While on a much-needed respite with her husband Sam in Nottinghamshire, undertaker Violet Harper is summoned to Welbeck Abbey by the Fifth Duke of Portland to prepare a body. His Grace is known as the "mad duke," and Violet has more than an inkling of why when she arrives at the grand estate and discovers that the corpse in question is that of the duke's favorite raven, Aristotle.Read more...
While on a much-needed respite with her husband Sam in Nottinghamshire, undertaker Violet Harper is summoned to Welbeck Abbey by the Fifth Duke of Portland to prepare a body. His Grace is known as the "mad duke," and Violet has more than an inkling of why when she arrives at the grand estate and discovers that the corpse in question is that of the duke's favorite raven, Aristotle. Many of the duke's servants believe a dead raven is a harbinger of doom, and the peculiar peer hopes to allay their superstitious fears with an elaborate funeral for his feathered friend.
But Aristotle's demise is soon followed by the violent murder of one of the young workers on the estate. Wishing to avoid any whisper of scandal, the reclusive duke implores Violet to conduct her own discreet investigation. In her hunt for evidence, Violet wonders if the manner of the raven's death might provide a crucial clue in solving the crime...before someone else--including herself--risks an untimely fate.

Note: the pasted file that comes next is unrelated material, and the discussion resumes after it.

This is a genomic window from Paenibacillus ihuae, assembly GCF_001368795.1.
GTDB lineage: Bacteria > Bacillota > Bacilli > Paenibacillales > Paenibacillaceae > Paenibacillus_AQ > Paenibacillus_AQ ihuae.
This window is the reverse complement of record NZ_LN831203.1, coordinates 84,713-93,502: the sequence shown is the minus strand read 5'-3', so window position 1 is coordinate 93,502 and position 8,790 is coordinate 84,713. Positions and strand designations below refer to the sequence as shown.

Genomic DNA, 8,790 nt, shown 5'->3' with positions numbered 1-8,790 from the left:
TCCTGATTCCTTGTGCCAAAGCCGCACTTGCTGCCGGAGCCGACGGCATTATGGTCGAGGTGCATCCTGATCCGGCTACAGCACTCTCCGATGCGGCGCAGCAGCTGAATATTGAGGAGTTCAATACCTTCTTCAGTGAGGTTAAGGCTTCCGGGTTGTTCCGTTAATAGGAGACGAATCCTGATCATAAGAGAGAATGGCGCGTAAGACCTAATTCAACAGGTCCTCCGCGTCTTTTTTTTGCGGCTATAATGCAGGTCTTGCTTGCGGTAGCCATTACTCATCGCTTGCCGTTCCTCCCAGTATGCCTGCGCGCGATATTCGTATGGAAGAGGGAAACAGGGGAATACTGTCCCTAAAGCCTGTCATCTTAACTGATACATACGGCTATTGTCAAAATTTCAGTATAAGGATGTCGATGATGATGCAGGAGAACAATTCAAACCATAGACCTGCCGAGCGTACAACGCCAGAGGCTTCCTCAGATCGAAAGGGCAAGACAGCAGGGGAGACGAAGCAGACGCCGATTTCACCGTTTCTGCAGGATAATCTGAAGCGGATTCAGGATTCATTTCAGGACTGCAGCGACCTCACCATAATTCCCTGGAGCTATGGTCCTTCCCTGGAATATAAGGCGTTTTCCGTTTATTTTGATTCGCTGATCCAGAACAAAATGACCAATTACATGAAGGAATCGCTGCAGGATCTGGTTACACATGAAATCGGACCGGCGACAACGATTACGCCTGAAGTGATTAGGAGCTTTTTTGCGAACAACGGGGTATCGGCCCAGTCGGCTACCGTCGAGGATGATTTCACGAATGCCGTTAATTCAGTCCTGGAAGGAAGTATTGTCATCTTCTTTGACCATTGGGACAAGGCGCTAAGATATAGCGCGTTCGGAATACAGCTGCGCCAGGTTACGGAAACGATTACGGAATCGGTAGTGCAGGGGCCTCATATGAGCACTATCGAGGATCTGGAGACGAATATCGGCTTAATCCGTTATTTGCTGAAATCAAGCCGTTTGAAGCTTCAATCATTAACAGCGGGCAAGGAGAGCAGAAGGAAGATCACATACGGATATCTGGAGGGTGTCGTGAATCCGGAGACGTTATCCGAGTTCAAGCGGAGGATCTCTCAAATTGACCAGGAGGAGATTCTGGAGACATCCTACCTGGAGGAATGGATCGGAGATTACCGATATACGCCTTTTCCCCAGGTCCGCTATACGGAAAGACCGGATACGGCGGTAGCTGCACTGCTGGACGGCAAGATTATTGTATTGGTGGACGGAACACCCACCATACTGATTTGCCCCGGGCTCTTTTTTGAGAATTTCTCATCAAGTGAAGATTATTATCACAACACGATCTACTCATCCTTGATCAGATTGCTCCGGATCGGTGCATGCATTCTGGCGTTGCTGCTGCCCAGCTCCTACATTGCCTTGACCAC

Praise for the Lady of Ashes series
"An unforgettable tale of death and deception...Do not miss this "
--Suspense Magazine on Stolen Remains
"Rich with historical incidents and details."
--Publishers Weekly on Lady of Ashes
"A book you can sink your teeth into, with characters you'll fall in love with."
--Mystery Scene Magazine on Lady of Ashes
Publishers Weekly® Reviews
- Reviewed in: Publishers Weekly, page .
- Review Date: 2015-09-07
- Reviewer: Staff
This novels execution doesnt do justice to its intriguing plot, Trents fifth to feature British undertaker Violet Harper (after The Mourning Bells). In 1869, Violet is summoned to the most magnificent estate shed ever seen, owned by the most eccentric man shed ever met, to care for the most bizarre corpse shed ever been called upon to undertake. The estate is the enormous Welbeck Abbey; the owner, Lord William John Cavendish-Scott-Bentinck, the fifth Duke of Portland; and the corpse that of his raven, Aristotle. Members of the household view the death of Aristotle, who choked on a piece of porcelain, as a harbinger of doom, a superstition buttressed by several murders on the estate, which the duke asks Violet to investigate discreetly. After Col. George Mortimer, an old army friend of Lord William, claims to have seen someone strangled, the body of Burton Spencer, an estate worker, is found, but Spencer was bludgeoned to death, not asphyxiated. Heavy-handed foreshadowing lessens, rather than heightens, suspense. Agent: Helen Breitwieser, Cornerstone Literary. (Nov.)